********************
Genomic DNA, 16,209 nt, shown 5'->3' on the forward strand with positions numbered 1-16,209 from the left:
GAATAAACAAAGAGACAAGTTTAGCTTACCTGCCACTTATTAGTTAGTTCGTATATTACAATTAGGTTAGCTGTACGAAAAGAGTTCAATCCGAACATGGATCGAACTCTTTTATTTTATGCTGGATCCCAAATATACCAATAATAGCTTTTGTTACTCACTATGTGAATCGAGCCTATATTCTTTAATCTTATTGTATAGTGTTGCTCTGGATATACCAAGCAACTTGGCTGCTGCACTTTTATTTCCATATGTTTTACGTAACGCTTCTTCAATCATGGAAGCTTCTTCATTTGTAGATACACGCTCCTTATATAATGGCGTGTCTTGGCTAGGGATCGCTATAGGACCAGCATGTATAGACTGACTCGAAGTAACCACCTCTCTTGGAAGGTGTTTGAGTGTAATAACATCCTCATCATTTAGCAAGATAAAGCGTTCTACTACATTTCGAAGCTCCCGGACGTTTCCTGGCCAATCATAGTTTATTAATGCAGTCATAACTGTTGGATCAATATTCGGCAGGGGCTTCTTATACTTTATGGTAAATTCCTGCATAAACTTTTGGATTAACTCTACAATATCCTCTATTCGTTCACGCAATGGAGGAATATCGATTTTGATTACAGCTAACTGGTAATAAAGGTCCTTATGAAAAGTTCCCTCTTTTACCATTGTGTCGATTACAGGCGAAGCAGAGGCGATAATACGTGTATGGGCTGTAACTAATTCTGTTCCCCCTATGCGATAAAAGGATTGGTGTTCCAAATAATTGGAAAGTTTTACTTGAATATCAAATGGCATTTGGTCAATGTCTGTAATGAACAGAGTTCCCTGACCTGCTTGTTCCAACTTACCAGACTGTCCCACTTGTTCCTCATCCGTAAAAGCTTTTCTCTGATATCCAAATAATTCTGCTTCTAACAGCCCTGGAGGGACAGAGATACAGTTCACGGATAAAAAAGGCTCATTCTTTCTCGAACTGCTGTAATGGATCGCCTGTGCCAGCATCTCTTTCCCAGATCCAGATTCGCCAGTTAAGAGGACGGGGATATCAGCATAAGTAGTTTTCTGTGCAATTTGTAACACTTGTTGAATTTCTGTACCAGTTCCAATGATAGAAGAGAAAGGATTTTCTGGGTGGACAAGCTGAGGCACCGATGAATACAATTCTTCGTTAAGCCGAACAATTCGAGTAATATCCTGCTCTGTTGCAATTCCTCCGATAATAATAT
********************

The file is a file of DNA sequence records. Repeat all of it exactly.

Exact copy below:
Genomic DNA, 16,209 nt, shown 5'->3' on the forward strand with positions numbered 1-16,209 from the left:
GAATAAACAAAGAGACAAGTTTAGCTTACCTGCCACTTATTAGTTAGTTCGTATATTACAATTAGGTTAGCTGTACGAAAAGAGTTCAATCCGAACATGGATCGAACTCTTTTATTTTATGCTGGATCCCAAATATACCAATAATAGCTTTTGTTACTCACTATGTGAATCGAGCCTATATTCTTTAATCTTATTGTATAGTGTTGCTCTGGATATACCAAGCAACTTGGCTGCTGCACTTTTATTTCCATATGTTTTACGTAACGCTTCTTCAATCATGGAAGCTTCTTCATTTGTAGATACACGCTCCTTATATAATGGCGTGTCTTGGCTAGGGATCGCTATAGGACCAGCATGTATAGACTGACTCGAAGTAACCACCTCTCTTGGAAGGTGTTTGAGTGTAATAACATCCTCATCATTTAGCAAGATAAAGCGTTCTACTACATTTCGAAGCTCCCGGACGTTTCCTGGCCAATCATAGTTTATTAATGCAGTCATAACTGTTGGATCAATATTCGGCAGGGGCTTCTTATACTTTATGGTAAATTCCTGCATAAACTTTTGGATTAACTCTACAATATCCTCTATTCGTTCACGCAATGGAGGAATATCGATTTTGATTACAGCTAACTGGTAATAAAGGTCCTTATGAAAAGTTCCCTCTTTTACCATTGTGTCGATTACAGGCGAAGCAGAGGCGATAATACGTGTATGGGCTGTAACTAATTCTGTTCCCCCTATGCGATAAAAGGATTGGTGTTCCAAATAATTGGAAAGTTTTACTTGAATATCAAATGGCATTTGGTCAATGTCTGTAATGAACAGAGTTCCCTGACCTGCTTGTTCCAACTTACCAGACTGTCCCACTTGTTCCTCATCCGTAAAAGCTTTTCTCTGATATCCAAATAATTCTGCTTCTAACAGCCCTGGAGGGACAGAGATACAGTTCACGGATAAAAAAGGCTCATTCTTTCTCGAACTGCTGTAATGGATCGCCTGTGCCAGCATCTCTTTCCCAGATCCAGATTCGCCAGTTAAGAGGACGGGGATATCAGCATAAGTAGTTTTCTGTGCAATTTGTAACACTTGTTGAATTTCTGTACCAGTTCCAATGATAGAAGAGAAAGGATTTTCTGGGTGGACAAGCTGAGGCACCGATGAATACAATTCTTCGTTAAGCCGAACAATTCGAGTAATATCCTGCTCTGTTGCAATTCCTCCGATAATAATAT